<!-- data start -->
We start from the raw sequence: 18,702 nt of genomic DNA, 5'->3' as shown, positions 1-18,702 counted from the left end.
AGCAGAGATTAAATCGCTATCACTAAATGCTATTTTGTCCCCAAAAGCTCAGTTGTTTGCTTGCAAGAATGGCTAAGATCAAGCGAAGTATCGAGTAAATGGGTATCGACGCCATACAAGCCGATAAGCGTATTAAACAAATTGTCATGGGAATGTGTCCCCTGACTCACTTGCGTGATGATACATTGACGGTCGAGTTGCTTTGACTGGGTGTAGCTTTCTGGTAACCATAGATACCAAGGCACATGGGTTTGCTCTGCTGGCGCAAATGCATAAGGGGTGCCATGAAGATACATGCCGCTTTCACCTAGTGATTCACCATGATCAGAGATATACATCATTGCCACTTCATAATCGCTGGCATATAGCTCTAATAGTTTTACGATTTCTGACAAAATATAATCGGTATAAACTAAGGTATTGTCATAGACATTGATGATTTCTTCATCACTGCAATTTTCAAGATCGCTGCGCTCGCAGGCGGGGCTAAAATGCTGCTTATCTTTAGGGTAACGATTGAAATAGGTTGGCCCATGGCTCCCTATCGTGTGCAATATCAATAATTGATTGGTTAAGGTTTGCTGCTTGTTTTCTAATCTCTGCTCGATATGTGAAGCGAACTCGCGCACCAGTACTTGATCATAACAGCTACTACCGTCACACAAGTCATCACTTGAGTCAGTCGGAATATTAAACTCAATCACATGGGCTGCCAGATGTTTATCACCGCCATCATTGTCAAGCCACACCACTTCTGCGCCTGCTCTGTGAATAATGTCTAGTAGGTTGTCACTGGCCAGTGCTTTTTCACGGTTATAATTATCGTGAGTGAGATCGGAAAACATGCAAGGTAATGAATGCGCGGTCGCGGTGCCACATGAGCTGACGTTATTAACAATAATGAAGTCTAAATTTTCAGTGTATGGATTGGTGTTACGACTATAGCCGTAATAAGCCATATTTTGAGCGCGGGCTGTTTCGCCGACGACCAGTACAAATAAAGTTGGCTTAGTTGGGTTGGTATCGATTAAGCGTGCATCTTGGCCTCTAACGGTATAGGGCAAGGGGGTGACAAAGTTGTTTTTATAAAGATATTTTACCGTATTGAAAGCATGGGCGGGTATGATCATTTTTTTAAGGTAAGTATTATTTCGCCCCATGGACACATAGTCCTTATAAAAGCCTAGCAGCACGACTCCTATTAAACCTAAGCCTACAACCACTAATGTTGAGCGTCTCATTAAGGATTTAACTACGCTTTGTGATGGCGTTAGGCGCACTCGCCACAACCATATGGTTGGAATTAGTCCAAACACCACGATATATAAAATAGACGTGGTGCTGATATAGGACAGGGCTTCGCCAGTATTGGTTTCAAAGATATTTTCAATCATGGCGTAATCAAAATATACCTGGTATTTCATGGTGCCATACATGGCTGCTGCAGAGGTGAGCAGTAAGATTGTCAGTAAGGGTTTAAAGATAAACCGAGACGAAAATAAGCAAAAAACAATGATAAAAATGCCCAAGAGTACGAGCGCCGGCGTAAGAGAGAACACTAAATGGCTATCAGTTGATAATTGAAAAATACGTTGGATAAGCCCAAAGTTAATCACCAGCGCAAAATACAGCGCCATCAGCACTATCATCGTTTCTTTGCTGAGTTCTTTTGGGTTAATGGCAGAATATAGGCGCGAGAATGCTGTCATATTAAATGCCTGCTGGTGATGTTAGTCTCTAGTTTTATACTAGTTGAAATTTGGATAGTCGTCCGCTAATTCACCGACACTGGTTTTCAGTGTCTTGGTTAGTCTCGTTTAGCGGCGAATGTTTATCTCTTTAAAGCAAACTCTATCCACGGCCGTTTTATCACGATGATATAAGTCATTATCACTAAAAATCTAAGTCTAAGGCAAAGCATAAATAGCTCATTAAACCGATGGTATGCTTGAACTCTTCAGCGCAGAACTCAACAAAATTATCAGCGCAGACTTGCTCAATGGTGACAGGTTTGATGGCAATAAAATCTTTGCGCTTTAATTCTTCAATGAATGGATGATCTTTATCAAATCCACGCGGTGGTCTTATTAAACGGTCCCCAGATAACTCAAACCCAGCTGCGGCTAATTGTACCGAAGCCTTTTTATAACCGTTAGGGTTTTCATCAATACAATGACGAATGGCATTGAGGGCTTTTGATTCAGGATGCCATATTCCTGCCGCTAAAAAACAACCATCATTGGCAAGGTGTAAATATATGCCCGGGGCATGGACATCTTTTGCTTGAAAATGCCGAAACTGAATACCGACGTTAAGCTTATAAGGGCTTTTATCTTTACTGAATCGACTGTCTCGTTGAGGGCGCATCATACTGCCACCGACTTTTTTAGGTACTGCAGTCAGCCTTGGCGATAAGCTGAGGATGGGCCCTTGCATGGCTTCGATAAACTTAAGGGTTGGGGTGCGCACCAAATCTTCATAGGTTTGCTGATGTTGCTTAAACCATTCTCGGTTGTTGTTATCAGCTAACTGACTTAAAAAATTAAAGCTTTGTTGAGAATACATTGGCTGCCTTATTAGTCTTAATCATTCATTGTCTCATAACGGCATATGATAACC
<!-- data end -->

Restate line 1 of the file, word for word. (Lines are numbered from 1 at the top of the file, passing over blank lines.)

We start from the raw sequence: 18,702 nt of genomic DNA, 5'->3' as shown, positions 1-18,702 counted from the left end.